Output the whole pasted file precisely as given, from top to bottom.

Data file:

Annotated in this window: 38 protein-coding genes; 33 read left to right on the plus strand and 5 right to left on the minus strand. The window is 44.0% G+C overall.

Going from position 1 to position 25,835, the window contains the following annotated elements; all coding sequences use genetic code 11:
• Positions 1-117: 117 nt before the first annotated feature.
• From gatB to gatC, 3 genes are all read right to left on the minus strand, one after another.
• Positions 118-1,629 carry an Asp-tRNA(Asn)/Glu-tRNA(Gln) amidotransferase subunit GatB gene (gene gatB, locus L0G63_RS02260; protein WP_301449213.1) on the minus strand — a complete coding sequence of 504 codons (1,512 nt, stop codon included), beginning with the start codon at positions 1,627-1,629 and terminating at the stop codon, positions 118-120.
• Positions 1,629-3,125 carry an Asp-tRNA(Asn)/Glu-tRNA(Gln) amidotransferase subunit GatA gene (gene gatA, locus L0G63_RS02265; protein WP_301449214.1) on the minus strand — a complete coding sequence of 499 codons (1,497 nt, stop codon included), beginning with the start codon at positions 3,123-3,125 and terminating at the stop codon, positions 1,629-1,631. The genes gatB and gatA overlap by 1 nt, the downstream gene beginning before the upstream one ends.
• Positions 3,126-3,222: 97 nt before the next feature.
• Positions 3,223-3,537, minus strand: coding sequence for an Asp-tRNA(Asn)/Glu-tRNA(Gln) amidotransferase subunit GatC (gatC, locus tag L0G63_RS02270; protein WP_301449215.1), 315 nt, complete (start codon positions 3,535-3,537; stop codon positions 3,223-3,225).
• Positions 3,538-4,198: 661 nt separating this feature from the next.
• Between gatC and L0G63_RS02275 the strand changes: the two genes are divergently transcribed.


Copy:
Annotated in this window: 38 protein-coding genes; 33 read left to right on the plus strand and 5 right to left on the minus strand. The window is 44.0% G+C overall.

Going from position 1 to position 25,835, the window contains the following annotated elements; all coding sequences use genetic code 11:
• Positions 1-117: 117 nt before the first annotated feature.
• From gatB to gatC, 3 genes are all read right to left on the minus strand, one after another.
• Positions 118-1,629 carry an Asp-tRNA(Asn)/Glu-tRNA(Gln) amidotransferase subunit GatB gene (gene gatB, locus L0G63_RS02260; protein WP_301449213.1) on the minus strand — a complete coding sequence of 504 codons (1,512 nt, stop codon included), beginning with the start codon at positions 1,627-1,629 and terminating at the stop codon, positions 118-120.
• Positions 1,629-3,125 carry an Asp-tRNA(Asn)/Glu-tRNA(Gln) amidotransferase subunit GatA gene (gene gatA, locus L0G63_RS02265; protein WP_301449214.1) on the minus strand — a complete coding sequence of 499 codons (1,497 nt, stop codon included), beginning with the start codon at positions 3,123-3,125 and terminating at the stop codon, positions 1,629-1,631. The genes gatB and gatA overlap by 1 nt, the downstream gene beginning before the upstream one ends.
• Positions 3,126-3,222: 97 nt before the next feature.
• Positions 3,223-3,537, minus strand: coding sequence for an Asp-tRNA(Asn)/Glu-tRNA(Gln) amidotransferase subunit GatC (gatC, locus tag L0G63_RS02270; protein WP_301449215.1), 315 nt, complete (start codon positions 3,535-3,537; stop codon positions 3,223-3,225).
• Positions 3,538-4,198: 661 nt separating this feature from the next.
• Between gatC and L0G63_RS02275 the strand changes: the two genes are divergently transcribed.